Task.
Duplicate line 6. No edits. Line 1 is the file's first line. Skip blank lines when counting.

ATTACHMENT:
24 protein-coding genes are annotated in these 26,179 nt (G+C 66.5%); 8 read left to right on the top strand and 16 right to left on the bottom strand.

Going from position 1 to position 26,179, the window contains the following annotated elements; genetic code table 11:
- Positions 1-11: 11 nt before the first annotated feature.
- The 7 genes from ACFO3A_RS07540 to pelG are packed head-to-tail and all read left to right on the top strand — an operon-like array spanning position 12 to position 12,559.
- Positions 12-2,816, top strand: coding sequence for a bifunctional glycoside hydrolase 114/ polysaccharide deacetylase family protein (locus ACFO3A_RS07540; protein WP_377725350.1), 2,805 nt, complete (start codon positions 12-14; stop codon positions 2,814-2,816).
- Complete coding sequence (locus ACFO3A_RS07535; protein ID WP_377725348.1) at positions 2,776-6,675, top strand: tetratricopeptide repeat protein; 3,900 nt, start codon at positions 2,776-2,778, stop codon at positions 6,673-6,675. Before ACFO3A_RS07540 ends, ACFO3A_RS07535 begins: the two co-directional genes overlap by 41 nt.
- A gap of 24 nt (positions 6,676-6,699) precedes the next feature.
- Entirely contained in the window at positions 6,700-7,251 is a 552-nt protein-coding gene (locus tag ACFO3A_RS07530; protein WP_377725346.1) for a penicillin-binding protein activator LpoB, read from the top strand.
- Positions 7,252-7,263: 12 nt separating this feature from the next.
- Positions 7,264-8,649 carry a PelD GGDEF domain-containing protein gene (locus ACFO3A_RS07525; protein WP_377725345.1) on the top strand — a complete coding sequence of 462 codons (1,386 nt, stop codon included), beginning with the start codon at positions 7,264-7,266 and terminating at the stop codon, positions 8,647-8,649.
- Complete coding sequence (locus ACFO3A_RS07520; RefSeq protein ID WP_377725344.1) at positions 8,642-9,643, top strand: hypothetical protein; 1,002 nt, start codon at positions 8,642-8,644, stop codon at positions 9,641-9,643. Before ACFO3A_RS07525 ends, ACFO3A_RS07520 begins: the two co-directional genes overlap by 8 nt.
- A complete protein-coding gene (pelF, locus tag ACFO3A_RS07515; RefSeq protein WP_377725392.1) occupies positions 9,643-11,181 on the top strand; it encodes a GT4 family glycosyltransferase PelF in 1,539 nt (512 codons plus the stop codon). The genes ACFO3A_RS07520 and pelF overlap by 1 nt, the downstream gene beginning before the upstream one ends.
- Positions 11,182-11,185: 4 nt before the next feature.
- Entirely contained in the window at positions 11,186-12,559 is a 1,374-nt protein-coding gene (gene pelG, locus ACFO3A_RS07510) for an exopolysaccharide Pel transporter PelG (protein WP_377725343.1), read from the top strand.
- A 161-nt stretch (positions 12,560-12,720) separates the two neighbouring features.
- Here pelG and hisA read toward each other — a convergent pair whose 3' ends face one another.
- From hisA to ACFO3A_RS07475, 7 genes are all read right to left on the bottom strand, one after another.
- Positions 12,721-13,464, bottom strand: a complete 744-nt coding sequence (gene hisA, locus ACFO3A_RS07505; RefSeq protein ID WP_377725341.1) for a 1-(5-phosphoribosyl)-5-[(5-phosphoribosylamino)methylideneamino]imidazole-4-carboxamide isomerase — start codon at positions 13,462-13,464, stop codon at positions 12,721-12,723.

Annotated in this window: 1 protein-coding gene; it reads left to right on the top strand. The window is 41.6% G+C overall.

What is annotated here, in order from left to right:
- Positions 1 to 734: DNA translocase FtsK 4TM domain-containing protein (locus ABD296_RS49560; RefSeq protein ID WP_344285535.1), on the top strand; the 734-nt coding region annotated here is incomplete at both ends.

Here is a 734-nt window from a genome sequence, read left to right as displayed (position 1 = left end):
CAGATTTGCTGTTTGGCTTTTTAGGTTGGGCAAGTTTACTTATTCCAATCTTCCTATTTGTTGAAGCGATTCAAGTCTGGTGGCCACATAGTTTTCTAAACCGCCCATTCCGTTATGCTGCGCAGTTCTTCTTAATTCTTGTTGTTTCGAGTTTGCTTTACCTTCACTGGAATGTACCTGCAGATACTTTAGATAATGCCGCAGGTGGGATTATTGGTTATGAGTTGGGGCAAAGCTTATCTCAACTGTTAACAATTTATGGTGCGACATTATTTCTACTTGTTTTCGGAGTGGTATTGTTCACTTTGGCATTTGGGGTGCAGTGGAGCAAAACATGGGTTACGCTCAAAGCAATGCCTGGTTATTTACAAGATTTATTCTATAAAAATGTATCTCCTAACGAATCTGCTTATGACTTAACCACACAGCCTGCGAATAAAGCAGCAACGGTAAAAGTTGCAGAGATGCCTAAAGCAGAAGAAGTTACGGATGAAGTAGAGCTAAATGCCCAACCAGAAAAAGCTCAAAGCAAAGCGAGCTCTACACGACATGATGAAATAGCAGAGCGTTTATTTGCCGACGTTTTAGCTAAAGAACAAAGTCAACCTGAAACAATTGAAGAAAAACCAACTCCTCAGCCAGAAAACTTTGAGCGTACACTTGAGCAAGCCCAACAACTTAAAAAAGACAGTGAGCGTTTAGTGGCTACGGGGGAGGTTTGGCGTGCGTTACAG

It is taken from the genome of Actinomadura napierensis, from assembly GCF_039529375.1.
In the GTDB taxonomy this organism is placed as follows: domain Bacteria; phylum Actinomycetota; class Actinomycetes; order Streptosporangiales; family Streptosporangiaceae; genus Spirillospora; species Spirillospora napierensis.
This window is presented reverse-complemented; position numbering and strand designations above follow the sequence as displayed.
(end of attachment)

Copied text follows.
- Complete coding sequence (locus ACFO3A_RS07535; protein ID WP_377725348.1) at positions 2,776-6,675, top strand: tetratricopeptide repeat protein; 3,900 nt, start codon at positions 2,776-2,778, stop codon at positions 6,673-6,675. Before ACFO3A_RS07540 ends, ACFO3A_RS07535 begins: the two co-directional genes overlap by 41 nt.